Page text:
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Kniphofia caulescens (Lesotho red hot poker)

In the uplands of South Africa, the brightly-coloured flower spikes of the Lesotho red hot poker can be seen from a distance.

Kniphofia caulescens (Image: Andrew McRobb, RBG Kew)

Species information

Scientific name: 

Kniphofia caulescens Baker

Common name: 

Lesotho red hot poker, Basoeto Vuurpyl, umathunga, icacane, lelutla.

Conservation status: 

Not yet formally assessed according to IUCN Red List criteria.

Habitat: 

Mountain grassland. On peaty soil overlying rock formations, marshy places and seepage areas.

Known hazards: 

Kniphofias contain knipholone compounds, making them toxic if eaten. Kniphofias can also cause eye and skin irritation.

Taxonomy

Sub class: 
Superorder: 
Lilianae
Order: 
Asparagales
Family: 
Xanthorrhoeaceae
Genus: Kniphofia

About this species

Kniphofia caulescens occurs in marshes on high-altitude mountain slopes in South Africa. The flowers are pollinated by birds.

Genus: 
Kniphofia

Discover more

Geography & Distribution

Lesotho red hot poker is restricted to South Africa and Lesotho. It is also found elsewhere in cultivation.

Description

Kniphofia caulescens (Image: Andrew McRobb, RBG Kew)

Kniphofia caulescens usually has several stems and grows to about 60 cm tall. Each stem has a crown of narrow, grey-green leaves. Each leaf is v-shaped in cross-section, with fine teeth along its edge, and can be up to 70 cm long. The flower spike usually rises above the leaves. The tubular flowers are densely clustered at the top of the spike and are initially red before fading to yellow. The lower flowers change to yellow first, resulting in the characteristic bicoloured flower spike with red flowers at the top and yellow ones below. The flowers are about 2 cm long and when they open, the stamens protrude from them.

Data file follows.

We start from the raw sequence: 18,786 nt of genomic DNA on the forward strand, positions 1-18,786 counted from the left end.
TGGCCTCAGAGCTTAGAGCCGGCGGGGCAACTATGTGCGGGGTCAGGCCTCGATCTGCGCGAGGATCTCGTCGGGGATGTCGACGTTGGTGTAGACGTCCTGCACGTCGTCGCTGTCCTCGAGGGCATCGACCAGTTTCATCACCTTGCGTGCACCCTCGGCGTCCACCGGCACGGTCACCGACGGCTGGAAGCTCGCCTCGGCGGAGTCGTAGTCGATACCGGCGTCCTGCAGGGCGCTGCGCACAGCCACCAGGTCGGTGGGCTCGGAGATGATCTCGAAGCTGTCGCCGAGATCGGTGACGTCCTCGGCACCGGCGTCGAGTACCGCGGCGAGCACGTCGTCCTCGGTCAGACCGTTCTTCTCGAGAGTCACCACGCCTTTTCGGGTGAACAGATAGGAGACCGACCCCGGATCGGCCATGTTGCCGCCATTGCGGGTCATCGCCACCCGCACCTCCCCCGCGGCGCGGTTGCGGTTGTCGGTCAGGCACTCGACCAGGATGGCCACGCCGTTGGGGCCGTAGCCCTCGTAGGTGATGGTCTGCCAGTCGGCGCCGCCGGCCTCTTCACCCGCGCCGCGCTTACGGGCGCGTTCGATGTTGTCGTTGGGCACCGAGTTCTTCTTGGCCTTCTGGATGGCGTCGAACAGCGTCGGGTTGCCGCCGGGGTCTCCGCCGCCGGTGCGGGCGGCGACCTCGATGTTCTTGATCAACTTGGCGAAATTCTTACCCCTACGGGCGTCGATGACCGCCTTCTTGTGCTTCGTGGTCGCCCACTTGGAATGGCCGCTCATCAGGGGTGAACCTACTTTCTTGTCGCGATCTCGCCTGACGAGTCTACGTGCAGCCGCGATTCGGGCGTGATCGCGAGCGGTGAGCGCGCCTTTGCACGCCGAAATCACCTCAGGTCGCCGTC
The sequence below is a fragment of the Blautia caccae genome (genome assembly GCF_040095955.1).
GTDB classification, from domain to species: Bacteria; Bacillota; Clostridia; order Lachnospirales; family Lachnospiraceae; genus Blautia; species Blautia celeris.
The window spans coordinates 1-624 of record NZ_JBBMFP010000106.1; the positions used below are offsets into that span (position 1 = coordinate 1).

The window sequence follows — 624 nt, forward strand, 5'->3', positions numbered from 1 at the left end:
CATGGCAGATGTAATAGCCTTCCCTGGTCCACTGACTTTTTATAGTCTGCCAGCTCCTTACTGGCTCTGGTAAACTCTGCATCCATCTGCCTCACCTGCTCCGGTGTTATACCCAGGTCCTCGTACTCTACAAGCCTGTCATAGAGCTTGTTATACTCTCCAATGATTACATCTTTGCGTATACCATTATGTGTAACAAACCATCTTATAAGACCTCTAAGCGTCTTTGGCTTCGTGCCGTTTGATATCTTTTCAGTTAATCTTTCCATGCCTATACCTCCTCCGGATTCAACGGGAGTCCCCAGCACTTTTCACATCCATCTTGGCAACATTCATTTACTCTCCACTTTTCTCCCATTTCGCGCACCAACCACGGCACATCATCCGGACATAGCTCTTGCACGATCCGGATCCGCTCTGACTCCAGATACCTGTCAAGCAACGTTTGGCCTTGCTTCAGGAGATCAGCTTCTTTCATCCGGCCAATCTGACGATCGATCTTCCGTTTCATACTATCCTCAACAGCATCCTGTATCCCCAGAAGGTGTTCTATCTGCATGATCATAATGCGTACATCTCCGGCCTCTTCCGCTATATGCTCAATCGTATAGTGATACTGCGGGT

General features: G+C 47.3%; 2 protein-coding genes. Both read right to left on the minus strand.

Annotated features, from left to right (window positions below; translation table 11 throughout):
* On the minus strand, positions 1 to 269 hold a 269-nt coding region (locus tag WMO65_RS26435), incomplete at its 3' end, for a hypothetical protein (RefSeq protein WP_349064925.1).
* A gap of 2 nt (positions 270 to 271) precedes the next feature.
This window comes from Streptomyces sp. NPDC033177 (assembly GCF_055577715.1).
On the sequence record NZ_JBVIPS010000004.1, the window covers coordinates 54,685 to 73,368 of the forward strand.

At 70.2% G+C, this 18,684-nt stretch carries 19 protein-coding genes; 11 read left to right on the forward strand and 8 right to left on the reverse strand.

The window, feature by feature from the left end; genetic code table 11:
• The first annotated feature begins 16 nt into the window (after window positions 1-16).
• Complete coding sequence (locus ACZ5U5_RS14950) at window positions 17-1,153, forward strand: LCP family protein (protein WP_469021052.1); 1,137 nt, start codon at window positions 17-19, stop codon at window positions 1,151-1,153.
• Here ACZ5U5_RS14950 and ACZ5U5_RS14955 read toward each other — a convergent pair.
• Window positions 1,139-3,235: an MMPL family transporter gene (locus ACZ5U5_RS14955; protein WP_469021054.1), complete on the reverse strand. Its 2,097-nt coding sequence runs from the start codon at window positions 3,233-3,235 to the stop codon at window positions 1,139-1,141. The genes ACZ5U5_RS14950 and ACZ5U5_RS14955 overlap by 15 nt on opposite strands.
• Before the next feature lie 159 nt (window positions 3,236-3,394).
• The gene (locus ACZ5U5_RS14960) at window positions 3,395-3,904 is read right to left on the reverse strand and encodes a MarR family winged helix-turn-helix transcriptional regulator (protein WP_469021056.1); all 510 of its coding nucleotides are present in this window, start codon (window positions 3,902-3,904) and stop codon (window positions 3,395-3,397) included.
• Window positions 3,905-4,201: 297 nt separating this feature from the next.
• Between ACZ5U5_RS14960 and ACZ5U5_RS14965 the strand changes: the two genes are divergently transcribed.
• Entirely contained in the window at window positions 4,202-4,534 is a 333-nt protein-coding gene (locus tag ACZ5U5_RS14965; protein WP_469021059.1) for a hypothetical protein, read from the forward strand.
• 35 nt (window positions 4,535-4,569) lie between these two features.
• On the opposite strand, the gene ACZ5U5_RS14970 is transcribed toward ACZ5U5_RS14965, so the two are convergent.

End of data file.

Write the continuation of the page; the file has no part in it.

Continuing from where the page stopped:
Threats & Conservation

This species forms very localised populations, which places it at greater risk from habitat destruction than species that form extensive ones.

Uses

Lesotho red hot poker has been considered by the Basutos to be a charm against lightning, and hence in the past was cultivated near their huts.

The torch-like inflorescences, and attractive blue-green foliage, make this species a very striking ornamental plant.

Lesotho red hot poker at Kew

Lesotho red hot poker is grown as part of the Living Collection at both Kew Gardens and Wakehurst Place.

Dried and alcohol-preserved specimens are held in the Herbarium, one of the behind-the-scenes areas of Kew. Details of some specimens of Lesotho red hot poker can be seen in the on-line Herbarium Catalogue.

South Africa Landscape - Kew at the British Museum

Between April and October 2010, Kew and the British Museum brought a small corner of South Africa to the heart of London.

The South Africa Landscape celebrated a shared vision to strengthen cultural understanding and support biodiversity conservation across the world.


Kniphofia caulescens
(Lesotho red hot poker) was one of the star plants featured in the Landscape.

Read Kew's South Africa Landscape blog.

Watch the video and view photos of the building of the Landscape.

References and credits

References & Credits

Codd, L.E. (2005). Flora of Southern Africa. Vol. 5: Part 1 (Asphodelaceae: Kniphofia): 45-47.

Codd, L.E. (1968). The South African species of Kniphofia (Liliaceae). Vol. 9: Parts 3 & 4: 455-458.

Huxley, A., Griffiths, M. & Levy, M. (eds) (1992). The New Royal Horticultural Society Dictionary of Gardening. Vol. 2 (D to K): 741. Macmillan Press, London.

 

Kew Science Editor: Timothy Harris
Kew contributors: Steve Davis (Sustainable Uses Group)
Copyediting: Emma Tredwell

While every effort has been taken to ensure that the information contained in these pages is reliable and complete, the notes on hazards, edibility and suchlike included here are recorded information and do not constitute recommendations. No responsibility will be taken for readers’ own actions. Full website terms and conditions.

Courses at Kew

Kew offers a variety of specialist training courses in horticulture, conservation and plant science.

Students learn about plant taxonomy and identification